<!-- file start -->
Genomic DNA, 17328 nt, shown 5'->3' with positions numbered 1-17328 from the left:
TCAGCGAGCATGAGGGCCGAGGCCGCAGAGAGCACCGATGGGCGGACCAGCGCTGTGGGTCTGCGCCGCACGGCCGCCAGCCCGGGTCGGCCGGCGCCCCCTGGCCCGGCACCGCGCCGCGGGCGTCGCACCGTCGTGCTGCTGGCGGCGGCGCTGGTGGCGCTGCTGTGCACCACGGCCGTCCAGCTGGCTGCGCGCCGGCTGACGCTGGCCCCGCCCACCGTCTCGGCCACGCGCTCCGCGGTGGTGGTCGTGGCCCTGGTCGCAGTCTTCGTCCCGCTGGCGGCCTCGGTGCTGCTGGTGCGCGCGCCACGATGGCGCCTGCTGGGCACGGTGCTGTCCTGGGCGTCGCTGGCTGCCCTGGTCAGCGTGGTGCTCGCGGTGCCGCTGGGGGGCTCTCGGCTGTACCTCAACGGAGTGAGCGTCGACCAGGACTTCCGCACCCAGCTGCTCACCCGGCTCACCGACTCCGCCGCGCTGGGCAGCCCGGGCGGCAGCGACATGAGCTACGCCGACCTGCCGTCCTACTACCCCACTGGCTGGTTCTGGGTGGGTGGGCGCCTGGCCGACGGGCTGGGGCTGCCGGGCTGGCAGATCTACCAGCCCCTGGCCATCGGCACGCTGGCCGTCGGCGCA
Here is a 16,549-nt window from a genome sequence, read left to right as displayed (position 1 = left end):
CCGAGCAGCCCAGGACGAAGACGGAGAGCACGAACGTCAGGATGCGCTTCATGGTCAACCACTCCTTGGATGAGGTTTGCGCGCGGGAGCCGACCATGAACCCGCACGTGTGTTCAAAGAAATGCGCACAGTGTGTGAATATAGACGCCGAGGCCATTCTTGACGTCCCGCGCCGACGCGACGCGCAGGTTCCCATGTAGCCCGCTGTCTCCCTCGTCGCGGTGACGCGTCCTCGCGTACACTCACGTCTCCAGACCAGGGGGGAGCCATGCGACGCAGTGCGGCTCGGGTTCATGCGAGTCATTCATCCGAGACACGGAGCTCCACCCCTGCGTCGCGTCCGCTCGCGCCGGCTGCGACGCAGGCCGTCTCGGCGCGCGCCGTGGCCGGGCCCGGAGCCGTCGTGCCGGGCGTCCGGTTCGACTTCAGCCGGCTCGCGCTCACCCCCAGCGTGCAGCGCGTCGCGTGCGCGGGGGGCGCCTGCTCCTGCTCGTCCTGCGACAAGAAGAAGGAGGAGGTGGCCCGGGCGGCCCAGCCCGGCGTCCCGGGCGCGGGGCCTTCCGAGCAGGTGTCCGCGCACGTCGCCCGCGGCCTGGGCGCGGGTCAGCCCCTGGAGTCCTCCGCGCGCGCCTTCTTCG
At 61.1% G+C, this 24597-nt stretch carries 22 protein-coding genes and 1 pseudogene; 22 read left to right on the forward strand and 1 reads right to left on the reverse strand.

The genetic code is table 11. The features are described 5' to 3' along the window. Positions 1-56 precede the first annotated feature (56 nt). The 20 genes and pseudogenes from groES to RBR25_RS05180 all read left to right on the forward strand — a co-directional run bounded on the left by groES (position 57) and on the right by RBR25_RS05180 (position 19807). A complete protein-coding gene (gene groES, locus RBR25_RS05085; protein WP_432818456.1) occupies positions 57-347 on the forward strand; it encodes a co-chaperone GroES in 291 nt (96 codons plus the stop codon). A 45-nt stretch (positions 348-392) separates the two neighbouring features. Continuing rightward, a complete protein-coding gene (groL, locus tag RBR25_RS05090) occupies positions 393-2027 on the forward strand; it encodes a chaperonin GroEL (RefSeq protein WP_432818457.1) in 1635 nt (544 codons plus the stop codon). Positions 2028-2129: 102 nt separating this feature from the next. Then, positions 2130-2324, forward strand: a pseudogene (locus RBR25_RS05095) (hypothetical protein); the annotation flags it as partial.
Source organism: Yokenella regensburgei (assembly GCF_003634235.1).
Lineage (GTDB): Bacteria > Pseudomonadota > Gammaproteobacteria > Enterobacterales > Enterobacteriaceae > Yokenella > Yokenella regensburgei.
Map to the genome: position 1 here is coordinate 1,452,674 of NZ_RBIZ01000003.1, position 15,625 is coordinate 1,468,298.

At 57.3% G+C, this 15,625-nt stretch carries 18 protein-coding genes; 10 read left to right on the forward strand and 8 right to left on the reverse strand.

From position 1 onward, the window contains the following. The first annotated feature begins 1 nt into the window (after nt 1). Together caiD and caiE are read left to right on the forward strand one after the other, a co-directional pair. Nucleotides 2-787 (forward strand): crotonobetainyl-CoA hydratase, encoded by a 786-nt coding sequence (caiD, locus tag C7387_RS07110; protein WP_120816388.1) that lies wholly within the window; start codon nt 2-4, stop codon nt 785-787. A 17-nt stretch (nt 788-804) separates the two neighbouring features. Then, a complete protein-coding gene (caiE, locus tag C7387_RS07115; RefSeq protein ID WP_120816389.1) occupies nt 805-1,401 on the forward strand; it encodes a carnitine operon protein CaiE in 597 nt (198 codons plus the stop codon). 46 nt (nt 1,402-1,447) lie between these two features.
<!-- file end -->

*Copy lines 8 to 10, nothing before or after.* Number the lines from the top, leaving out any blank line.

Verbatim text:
Lineage (GTDB): Bacteria > Pseudomonadota > Gammaproteobacteria > Enterobacterales > Enterobacteriaceae > Yokenella > Yokenella regensburgei.
Map to the genome: position 1 here is coordinate 1,452,674 of NZ_RBIZ01000003.1, position 15,625 is coordinate 1,468,298.

At 57.3% G+C, this 15,625-nt stretch carries 18 protein-coding genes; 10 read left to right on the forward strand and 8 right to left on the reverse strand.